The secret to choosing a ski resort for snow this winter

val thorens off-road - THIBAUT LOUBERE/OT Val Thorens

val thorens off-road – THIBAUT LOUBERE/OT Val Thorens

The UK may have enjoyed a surprise snowfall in late 2022 – but many of the slopes of the Alps are now wetter than white. A combination of mild weather and rain in France and Switzerland forced some to close completely.

A few weeks before Christmas, experts predicted a great start to the season. Then came the rain. By Christmas Eve, it had swept across the northern parts of the French Alps and parts of Switzerland, washing away previous snowfall and leaving many Christmas skiers disappointed. By 28 December, the website reported that snow conditions in the north-west Alps were “generally poor for the time of year and much more snow is needed”. Before New Year’s Day things got “very bad” and some resorts are still closed to skiers.

But that’s not all bad news. Conditions are much better in the south-eastern parts of the Alps, especially in the Dolomites, which have escaped the worst of the weather. There is also a lot of snow in North America and Scandinavia. While this is no consolation to those whose ski holidays have been a disaster, it is a testament to how unpredictable snow can be. With this in mind, it’s worth knowing how to choose a ski resort where white is almost always guaranteed – regardless of the season.

If you’re heading to the slopes soon, you can stay up to date with the latest information here and find out if you’re eligible to cancel.

Top tips for finding a resort that provides snow, whatever the forecast

Aim High

A high course is one of the most important factors guaranteeing snow conditions. Every 1,000 m uphill means an estimated temperature drop of 9.8°C in clear weather and 6°C in cloudy weather; every meter higher means you’re way above zero – the point where rain (one of the worst words in the skier’s lexicon) turns to snow (one of the most positive). Be warned, experts warn, as ski resorts fight the effects of climate change, that freezing levels will continue to rise at altitude.

The French resort of Val Thorens is the highest town in Europe (2,300 m) with access to some of the highest slopes, reaching 3,230 m.

val thorens - OT Val Thorens

val thorens – OT Val Thorens

Ice happiness

Glaciers go hand in hand with high-altitude resorts. These giant blocks of ice, which can be over 100m deep, do a great job of protecting the snow after they fall, and when they’re mostly scraped off, they’re still useful for honing your ice skiing skills.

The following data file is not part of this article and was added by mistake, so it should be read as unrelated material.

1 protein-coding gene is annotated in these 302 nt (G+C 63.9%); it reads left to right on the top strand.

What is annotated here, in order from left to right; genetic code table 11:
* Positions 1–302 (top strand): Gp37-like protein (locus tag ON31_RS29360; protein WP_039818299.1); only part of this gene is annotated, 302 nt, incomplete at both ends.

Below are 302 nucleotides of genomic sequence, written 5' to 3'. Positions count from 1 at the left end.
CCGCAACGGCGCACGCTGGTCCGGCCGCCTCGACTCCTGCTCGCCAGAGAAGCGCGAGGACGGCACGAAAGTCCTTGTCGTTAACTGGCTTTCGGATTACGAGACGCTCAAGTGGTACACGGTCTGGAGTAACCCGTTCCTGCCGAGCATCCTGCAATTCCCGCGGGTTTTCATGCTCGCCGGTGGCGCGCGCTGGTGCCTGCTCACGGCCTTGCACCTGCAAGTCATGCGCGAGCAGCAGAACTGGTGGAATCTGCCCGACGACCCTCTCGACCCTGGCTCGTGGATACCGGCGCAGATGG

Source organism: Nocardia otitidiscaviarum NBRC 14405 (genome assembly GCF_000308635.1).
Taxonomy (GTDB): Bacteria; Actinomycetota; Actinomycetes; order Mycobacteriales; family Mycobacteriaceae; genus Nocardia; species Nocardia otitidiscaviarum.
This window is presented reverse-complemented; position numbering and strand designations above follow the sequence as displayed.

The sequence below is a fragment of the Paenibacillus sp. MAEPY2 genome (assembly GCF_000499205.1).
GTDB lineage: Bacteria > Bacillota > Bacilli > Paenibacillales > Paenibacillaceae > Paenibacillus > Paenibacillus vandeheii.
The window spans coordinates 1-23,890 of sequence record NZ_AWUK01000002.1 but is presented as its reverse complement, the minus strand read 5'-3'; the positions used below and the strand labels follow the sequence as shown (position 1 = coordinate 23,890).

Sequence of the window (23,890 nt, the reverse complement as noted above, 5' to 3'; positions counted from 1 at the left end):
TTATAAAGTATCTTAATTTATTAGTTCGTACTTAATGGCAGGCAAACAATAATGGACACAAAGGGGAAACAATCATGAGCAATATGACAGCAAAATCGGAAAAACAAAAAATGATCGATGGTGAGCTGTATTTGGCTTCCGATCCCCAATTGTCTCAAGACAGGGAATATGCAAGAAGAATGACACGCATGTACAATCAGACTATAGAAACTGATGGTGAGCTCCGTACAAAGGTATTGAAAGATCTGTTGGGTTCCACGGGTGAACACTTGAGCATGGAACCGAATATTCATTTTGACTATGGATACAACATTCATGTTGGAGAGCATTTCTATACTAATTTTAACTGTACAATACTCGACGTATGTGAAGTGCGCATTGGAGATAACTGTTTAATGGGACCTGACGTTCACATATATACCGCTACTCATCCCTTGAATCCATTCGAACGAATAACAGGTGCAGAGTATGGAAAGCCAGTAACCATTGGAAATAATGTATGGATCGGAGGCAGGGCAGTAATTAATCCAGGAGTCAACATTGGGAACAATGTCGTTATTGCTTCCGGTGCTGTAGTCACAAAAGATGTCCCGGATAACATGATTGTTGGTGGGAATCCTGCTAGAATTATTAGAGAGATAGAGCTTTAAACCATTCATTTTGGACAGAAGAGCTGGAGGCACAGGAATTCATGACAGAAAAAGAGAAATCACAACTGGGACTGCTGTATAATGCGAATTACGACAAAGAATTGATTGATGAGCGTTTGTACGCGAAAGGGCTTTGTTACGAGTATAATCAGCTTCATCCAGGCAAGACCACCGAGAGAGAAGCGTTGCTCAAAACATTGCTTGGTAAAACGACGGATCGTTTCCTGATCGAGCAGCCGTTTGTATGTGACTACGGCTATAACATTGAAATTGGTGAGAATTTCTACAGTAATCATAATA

The highest glacier in Europe, Plateau Rosa at 3,500 m, accessible from Zermatt in Switzerland and Cervinia in Italy, offers 21 km of groomed slopes. Other notable glacier resorts include Sölden and Hintertux in Austria and Tignes in France. On all of them you can find super-avid people who hone their skills in training courses during the summer and fall months if snow levels permit, and their confidence in snow makes them consistently popular in winter as well.

North face, happy face

We all know the advantages of a south-facing garden when there is more sun and the same principle applies to the slopes of a ski resort. While it’s wonderful to bask on sun-drenched slopes, it’s not good for the quality of the snow – unless it’s cold to the feet, in which case it really doesn’t matter. Since the northern slopes are unaffected by the sun, conditions remain much more stable and the snow stays in better condition for longer, especially towards the end of the season. The problem is that most slope maps rarely show slope orientation – you need a proper map to judge accurately.

Location, location, location

Some destinations are lucky with mild weather systems. Japanese resorts, especially those on the northern island of Hokkaido, are a good example. They are not high, have no glaciers and are not very endowed with northern slopes. What they have is geographical luck.



The wind blowing from Siberia hits the Sea of ​​Japan and then sheds up to 15 m per year of the lightest, fluffiest snow known to mankind. Alta and Snowbird resorts in Utah have similar annual snowfall due to a similar effect. Most of Utah’s storm systems originate in the Pacific Ocean, but local geography also has an influence. The Great Salt Lake, northwest of the city, warms the air and supports moisture. The warm air rises, cools, and begins to drop snow – a phenomenon known as lake-effect snow.

Simulate something

Snowmaking has gained tremendous momentum over the last 20 years, with many resorts investing millions in the latest technology. The resorts in the Italian Dolomites are a prime example, where almost all of the 1,200 km of slopes are covered by snow cannons. As long as it’s cold enough, it will snow… it just might not feel natural.

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